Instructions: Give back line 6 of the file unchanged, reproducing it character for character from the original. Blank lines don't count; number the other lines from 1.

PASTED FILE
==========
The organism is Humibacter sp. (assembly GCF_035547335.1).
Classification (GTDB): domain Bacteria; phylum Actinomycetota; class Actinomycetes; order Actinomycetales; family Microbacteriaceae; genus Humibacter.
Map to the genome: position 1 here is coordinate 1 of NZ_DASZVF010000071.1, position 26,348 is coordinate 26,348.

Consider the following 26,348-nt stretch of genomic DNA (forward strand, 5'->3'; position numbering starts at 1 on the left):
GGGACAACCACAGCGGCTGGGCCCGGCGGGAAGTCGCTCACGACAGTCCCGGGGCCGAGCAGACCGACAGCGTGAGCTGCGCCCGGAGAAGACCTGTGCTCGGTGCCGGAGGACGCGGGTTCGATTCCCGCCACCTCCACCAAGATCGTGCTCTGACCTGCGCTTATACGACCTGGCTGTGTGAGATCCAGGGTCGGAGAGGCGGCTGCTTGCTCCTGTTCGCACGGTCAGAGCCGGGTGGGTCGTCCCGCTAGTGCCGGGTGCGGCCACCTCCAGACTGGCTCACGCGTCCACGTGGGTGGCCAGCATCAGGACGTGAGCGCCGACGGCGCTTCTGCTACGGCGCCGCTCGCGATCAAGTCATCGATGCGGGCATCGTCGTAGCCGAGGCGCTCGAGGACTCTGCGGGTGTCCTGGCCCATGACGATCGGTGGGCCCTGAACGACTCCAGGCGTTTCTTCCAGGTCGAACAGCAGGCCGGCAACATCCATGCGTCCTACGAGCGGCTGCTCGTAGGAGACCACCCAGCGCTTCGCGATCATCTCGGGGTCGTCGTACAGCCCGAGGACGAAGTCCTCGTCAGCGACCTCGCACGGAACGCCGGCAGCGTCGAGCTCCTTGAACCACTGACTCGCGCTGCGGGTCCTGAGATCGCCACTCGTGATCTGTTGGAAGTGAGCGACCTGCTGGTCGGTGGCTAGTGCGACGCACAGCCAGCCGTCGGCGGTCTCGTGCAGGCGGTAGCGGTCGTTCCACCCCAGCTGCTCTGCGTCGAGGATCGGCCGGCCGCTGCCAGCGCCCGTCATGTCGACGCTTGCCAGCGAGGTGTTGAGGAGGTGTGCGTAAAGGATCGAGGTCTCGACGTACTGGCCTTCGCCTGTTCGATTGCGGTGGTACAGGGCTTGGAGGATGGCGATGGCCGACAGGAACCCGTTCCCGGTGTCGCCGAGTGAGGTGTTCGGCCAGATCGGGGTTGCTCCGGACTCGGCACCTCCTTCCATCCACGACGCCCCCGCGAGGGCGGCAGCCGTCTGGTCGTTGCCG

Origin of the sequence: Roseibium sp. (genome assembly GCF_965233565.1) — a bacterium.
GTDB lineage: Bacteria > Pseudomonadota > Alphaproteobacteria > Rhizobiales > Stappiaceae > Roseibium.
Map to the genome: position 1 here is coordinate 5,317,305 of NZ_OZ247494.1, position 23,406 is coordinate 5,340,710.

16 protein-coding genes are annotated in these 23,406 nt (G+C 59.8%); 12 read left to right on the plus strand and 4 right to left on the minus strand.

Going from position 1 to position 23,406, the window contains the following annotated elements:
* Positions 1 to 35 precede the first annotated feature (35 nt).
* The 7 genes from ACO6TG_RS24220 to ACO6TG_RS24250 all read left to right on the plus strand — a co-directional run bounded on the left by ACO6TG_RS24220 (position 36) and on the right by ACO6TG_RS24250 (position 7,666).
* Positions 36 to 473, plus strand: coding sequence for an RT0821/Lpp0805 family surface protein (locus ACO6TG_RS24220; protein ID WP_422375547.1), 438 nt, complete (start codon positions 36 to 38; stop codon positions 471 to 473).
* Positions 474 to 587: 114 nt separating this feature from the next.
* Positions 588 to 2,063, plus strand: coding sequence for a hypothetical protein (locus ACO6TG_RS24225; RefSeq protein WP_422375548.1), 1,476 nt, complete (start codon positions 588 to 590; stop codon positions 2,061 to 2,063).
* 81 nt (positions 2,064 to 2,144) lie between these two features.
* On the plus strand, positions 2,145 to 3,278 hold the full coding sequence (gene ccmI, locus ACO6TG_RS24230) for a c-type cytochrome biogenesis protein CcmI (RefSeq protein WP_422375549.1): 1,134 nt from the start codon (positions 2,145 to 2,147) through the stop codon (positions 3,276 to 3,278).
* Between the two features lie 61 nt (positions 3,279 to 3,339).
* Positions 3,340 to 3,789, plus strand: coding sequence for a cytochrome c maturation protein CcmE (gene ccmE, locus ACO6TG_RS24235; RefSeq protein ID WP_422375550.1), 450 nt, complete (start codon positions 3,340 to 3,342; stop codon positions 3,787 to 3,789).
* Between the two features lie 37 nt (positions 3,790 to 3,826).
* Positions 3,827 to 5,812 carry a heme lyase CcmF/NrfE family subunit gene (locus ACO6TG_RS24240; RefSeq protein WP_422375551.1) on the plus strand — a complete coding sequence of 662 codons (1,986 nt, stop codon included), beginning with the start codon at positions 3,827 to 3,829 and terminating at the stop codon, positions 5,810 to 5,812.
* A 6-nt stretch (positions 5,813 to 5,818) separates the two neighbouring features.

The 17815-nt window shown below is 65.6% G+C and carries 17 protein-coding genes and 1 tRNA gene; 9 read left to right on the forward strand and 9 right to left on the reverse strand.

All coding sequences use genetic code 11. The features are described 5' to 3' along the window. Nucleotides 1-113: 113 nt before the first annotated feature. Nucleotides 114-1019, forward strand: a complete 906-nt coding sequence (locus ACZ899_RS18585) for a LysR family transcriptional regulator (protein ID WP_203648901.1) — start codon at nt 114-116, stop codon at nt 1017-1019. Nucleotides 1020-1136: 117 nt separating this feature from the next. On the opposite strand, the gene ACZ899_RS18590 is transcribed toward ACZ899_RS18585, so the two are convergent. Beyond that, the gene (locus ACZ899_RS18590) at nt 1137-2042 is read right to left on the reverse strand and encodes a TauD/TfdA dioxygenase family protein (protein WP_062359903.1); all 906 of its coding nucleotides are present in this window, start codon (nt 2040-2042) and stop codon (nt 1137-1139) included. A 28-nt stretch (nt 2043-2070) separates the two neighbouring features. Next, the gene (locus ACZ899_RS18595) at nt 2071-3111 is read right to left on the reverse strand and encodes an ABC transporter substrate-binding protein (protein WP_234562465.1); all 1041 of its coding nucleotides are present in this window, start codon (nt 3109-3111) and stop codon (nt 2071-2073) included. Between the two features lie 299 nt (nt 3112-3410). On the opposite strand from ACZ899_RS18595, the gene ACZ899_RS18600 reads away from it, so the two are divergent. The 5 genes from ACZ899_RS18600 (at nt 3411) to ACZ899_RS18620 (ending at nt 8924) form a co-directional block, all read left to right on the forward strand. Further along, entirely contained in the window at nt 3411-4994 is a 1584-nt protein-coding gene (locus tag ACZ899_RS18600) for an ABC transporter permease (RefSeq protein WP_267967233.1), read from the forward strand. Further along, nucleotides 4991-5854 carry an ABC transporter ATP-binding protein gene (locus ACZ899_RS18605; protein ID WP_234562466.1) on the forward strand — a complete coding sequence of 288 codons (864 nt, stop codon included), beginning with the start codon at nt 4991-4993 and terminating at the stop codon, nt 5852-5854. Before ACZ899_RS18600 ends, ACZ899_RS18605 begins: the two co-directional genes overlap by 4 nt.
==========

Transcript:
Origin of the sequence: Roseibium sp. (genome assembly GCF_965233565.1) — a bacterium.